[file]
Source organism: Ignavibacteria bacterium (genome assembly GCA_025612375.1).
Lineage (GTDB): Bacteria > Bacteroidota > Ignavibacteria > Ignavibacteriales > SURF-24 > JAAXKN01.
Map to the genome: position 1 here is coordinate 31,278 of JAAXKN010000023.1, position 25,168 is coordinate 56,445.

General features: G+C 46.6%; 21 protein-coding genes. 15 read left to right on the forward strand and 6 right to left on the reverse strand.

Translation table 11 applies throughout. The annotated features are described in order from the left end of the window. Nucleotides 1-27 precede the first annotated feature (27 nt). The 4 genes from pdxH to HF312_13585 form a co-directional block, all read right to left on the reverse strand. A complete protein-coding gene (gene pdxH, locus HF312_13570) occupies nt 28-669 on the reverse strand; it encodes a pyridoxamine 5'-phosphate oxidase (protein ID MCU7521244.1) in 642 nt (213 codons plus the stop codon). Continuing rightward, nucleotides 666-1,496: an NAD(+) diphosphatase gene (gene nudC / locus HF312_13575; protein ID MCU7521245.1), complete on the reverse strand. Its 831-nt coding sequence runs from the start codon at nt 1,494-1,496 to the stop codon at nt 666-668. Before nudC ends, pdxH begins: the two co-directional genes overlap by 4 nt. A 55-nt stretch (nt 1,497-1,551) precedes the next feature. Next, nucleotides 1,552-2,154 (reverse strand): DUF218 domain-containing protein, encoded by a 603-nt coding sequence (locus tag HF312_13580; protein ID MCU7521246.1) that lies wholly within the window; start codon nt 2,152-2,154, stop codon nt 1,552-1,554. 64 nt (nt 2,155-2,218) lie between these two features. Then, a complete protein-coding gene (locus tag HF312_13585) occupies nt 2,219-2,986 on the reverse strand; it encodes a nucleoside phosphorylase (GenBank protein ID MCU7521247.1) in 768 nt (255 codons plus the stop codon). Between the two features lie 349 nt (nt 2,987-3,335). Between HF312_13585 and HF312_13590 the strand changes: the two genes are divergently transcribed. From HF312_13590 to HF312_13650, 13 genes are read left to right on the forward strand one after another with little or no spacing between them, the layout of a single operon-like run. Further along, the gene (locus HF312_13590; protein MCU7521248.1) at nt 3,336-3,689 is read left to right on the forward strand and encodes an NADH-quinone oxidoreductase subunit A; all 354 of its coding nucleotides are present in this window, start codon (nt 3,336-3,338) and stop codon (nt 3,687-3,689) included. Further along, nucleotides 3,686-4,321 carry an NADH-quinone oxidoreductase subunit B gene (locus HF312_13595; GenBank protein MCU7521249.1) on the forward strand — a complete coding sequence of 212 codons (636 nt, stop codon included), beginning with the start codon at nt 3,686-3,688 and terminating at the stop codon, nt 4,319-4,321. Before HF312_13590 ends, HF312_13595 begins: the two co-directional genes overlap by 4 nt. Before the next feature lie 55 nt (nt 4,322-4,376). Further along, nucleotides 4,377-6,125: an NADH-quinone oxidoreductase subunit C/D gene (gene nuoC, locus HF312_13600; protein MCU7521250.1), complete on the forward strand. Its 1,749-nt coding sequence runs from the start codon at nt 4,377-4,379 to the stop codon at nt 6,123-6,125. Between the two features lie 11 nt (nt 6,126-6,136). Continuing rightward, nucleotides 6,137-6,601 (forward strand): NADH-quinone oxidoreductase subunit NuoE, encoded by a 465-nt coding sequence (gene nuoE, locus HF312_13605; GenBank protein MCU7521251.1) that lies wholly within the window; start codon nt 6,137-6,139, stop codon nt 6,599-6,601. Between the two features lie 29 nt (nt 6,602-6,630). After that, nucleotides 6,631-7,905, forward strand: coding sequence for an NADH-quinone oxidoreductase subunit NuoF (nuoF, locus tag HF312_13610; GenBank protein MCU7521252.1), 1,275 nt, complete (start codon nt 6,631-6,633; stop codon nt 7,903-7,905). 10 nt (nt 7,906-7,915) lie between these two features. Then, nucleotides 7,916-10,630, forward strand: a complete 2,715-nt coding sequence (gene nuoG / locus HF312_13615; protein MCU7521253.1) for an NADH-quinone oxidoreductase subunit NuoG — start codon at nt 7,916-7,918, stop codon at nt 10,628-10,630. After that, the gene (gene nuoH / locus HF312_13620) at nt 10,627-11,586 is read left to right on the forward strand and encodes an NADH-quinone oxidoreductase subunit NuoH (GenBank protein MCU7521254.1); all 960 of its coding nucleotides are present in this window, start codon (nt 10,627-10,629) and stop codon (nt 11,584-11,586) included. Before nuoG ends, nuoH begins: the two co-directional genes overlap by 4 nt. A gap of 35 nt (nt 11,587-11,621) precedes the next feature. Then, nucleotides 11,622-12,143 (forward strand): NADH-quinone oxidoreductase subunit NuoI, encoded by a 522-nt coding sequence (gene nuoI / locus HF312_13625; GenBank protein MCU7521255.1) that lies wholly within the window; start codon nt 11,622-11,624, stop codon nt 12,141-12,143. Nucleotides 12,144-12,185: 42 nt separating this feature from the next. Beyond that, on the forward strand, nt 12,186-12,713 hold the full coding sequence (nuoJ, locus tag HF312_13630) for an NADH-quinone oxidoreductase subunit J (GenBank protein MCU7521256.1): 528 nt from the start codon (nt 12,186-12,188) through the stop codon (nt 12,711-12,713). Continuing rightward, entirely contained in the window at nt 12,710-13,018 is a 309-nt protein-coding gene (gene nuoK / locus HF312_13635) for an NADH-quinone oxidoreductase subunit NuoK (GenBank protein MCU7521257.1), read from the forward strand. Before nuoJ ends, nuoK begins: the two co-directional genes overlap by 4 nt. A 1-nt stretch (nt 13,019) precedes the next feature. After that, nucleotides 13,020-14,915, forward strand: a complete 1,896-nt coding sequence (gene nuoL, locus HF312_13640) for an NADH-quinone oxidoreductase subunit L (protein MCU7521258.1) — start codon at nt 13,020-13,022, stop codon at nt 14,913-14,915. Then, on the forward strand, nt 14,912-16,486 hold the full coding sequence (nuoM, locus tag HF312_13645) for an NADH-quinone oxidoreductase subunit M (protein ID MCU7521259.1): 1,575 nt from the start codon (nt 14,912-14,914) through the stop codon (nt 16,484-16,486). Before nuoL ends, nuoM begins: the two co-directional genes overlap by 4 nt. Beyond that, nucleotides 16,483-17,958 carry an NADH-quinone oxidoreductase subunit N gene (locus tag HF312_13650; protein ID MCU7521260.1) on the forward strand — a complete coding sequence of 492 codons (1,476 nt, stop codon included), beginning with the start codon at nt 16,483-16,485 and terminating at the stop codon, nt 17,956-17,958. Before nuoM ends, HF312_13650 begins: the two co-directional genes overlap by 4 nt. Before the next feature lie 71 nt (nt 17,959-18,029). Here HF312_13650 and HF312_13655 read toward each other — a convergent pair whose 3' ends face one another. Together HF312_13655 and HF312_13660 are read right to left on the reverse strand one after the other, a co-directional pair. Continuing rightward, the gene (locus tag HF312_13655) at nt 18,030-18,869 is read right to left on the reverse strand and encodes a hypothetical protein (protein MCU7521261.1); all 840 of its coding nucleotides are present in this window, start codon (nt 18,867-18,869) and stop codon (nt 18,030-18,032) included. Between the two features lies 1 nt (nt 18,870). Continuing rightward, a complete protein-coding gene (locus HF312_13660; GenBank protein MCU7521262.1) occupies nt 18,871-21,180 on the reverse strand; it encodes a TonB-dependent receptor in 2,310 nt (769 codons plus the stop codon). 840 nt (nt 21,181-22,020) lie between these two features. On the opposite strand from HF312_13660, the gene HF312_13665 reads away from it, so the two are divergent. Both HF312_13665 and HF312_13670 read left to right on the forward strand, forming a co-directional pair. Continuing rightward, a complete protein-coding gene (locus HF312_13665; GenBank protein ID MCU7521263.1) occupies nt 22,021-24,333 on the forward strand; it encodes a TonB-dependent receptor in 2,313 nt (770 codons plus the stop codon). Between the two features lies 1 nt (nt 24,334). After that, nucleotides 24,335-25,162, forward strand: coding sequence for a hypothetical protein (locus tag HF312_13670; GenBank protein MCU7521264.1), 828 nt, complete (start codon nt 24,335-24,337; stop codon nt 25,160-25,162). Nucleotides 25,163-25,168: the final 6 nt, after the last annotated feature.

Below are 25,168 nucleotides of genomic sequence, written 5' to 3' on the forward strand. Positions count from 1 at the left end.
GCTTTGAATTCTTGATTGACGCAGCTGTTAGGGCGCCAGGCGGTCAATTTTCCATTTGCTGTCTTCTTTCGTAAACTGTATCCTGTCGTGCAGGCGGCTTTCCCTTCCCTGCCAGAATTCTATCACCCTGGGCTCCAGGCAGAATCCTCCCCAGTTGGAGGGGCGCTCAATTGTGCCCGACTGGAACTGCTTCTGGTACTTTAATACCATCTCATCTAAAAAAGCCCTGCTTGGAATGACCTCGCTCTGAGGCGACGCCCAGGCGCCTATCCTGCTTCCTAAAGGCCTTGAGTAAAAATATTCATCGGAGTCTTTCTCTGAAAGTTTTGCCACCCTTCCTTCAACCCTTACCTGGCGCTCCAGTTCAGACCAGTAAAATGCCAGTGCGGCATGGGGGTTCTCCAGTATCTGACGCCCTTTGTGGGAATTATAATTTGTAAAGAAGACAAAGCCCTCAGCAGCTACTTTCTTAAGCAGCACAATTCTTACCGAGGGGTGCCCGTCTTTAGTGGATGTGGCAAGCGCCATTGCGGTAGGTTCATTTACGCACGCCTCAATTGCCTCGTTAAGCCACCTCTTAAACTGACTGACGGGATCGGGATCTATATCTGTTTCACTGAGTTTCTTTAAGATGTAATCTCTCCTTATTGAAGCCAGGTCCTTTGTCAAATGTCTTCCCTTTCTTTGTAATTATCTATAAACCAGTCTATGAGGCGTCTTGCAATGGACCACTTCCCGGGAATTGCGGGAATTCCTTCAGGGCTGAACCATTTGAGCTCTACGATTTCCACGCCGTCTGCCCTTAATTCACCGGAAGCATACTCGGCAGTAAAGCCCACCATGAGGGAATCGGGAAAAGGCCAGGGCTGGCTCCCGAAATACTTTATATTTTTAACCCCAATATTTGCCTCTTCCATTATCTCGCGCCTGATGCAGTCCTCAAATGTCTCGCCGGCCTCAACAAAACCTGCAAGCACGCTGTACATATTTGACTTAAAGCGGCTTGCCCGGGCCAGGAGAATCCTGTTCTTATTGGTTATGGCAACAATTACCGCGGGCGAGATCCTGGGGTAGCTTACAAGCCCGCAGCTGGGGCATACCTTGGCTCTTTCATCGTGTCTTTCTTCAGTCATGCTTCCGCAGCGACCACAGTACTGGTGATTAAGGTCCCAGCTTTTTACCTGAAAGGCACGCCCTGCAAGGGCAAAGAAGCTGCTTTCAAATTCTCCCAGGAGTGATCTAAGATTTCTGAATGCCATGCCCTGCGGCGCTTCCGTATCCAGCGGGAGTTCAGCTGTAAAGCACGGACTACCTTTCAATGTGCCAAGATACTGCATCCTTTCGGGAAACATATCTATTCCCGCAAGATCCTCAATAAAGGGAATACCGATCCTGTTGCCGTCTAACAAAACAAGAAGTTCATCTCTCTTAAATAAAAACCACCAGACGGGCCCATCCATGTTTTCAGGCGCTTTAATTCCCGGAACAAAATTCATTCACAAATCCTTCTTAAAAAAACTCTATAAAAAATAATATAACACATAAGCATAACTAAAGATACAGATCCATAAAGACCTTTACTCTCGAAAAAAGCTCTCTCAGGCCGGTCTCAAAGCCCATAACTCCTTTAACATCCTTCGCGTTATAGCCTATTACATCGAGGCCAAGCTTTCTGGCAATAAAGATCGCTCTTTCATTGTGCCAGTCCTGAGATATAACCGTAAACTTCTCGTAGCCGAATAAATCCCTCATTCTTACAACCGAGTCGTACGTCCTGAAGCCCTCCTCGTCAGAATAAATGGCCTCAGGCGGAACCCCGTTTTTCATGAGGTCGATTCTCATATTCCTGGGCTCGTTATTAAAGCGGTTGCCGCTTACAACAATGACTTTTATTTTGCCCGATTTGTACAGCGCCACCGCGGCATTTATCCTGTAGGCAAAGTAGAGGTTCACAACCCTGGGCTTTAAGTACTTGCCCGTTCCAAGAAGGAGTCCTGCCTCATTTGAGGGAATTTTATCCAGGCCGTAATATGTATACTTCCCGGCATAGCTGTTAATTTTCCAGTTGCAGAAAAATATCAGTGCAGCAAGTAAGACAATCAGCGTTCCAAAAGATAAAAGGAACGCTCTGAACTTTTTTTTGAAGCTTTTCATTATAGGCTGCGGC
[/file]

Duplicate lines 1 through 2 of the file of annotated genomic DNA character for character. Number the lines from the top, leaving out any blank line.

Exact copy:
Source organism: Ignavibacteria bacterium (genome assembly GCA_025612375.1).
Lineage (GTDB): Bacteria > Bacteroidota > Ignavibacteria > Ignavibacteriales > SURF-24 > JAAXKN01.